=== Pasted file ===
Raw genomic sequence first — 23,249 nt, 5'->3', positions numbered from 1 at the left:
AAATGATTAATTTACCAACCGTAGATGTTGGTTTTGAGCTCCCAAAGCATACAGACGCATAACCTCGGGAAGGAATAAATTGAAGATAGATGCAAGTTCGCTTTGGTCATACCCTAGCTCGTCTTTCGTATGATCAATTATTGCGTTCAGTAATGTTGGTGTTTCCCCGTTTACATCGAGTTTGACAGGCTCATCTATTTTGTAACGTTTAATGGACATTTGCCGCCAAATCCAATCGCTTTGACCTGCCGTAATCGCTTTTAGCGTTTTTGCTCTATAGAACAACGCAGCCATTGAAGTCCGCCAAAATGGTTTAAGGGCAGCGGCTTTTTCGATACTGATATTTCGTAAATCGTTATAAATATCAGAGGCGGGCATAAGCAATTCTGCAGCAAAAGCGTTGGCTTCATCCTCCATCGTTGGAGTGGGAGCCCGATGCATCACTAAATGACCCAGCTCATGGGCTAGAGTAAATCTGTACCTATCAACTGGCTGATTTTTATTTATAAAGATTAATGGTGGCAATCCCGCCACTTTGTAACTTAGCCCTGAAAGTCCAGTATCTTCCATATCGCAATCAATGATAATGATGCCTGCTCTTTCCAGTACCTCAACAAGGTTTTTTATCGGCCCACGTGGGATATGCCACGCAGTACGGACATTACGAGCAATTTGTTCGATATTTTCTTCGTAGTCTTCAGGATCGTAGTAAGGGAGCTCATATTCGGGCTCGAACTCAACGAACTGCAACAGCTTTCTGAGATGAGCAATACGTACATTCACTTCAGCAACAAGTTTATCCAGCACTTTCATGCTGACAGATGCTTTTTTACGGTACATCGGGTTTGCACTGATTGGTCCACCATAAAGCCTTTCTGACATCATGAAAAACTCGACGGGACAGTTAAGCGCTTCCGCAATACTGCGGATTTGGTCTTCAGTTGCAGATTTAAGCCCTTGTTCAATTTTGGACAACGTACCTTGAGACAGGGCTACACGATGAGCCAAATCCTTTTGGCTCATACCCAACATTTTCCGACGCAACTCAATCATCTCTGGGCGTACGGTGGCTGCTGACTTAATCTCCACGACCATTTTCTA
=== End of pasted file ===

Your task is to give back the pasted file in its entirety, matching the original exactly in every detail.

Raw genomic sequence first — 23,249 nt, 5'->3', positions numbered from 1 at the left:
AAATGATTAATTTACCAACCGTAGATGTTGGTTTTGAGCTCCCAAAGCATACAGACGCATAACCTCGGGAAGGAATAAATTGAAGATAGATGCAAGTTCGCTTTGGTCATACCCTAGCTCGTCTTTCGTATGATCAATTATTGCGTTCAGTAATGTTGGTGTTTCCCCGTTTACATCGAGTTTGACAGGCTCATCTATTTTGTAACGTTTAATGGACATTTGCCGCCAAATCCAATCGCTTTGACCTGCCGTAATCGCTTTTAGCGTTTTTGCTCTATAGAACAACGCAGCCATTGAAGTCCGCCAAAATGGTTTAAGGGCAGCGGCTTTTTCGATACTGATATTTCGTAAATCGTTATAAATATCAGAGGCGGGCATAAGCAATTCTGCAGCAAAAGCGTTGGCTTCATCCTCCATCGTTGGAGTGGGAGCCCGATGCATCACTAAATGACCCAGCTCATGGGCTAGAGTAAATCTGTACCTATCAACTGGCTGATTTTTATTTATAAAGATTAATGGTGGCAATCCCGCCACTTTGTAACTTAGCCCTGAAAGTCCAGTATCTTCCATATCGCAATCAATGATAATGATGCCTGCTCTTTCCAGTACCTCAACAAGGTTTTTTATCGGCCCACGTGGGATATGCCACGCAGTACGGACATTACGAGCAATTTGTTCGATATTTTCTTCGTAGTCTTCAGGATCGTAGTAAGGGAGCTCATATTCGGGCTCGAACTCAACGAACTGCAACAGCTTTCTGAGATGAGCAATACGTACATTCACTTCAGCAACAAGTTTATCCAGCACTTTCATGCTGACAGATGCTTTTTTACGGTACATCGGGTTTGCACTGATTGGTCCACCATAAAGCCTTTCTGACATCATGAAAAACTCGACGGGACAGTTAAGCGCTTCCGCAATACTGCGGATTTGGTCTTCAGTTGCAGATTTAAGCCCTTGTTCAATTTTGGACAACGTACCTTGAGACAGGGCTACACGATGAGCCAAATCCTTTTGGCTCATACCCAACATTTTCCGACGCAACTCAATCATCTCTGGGCGTACGGTGGCTGCTGACTTAATCTCCACGACCATTTTCTA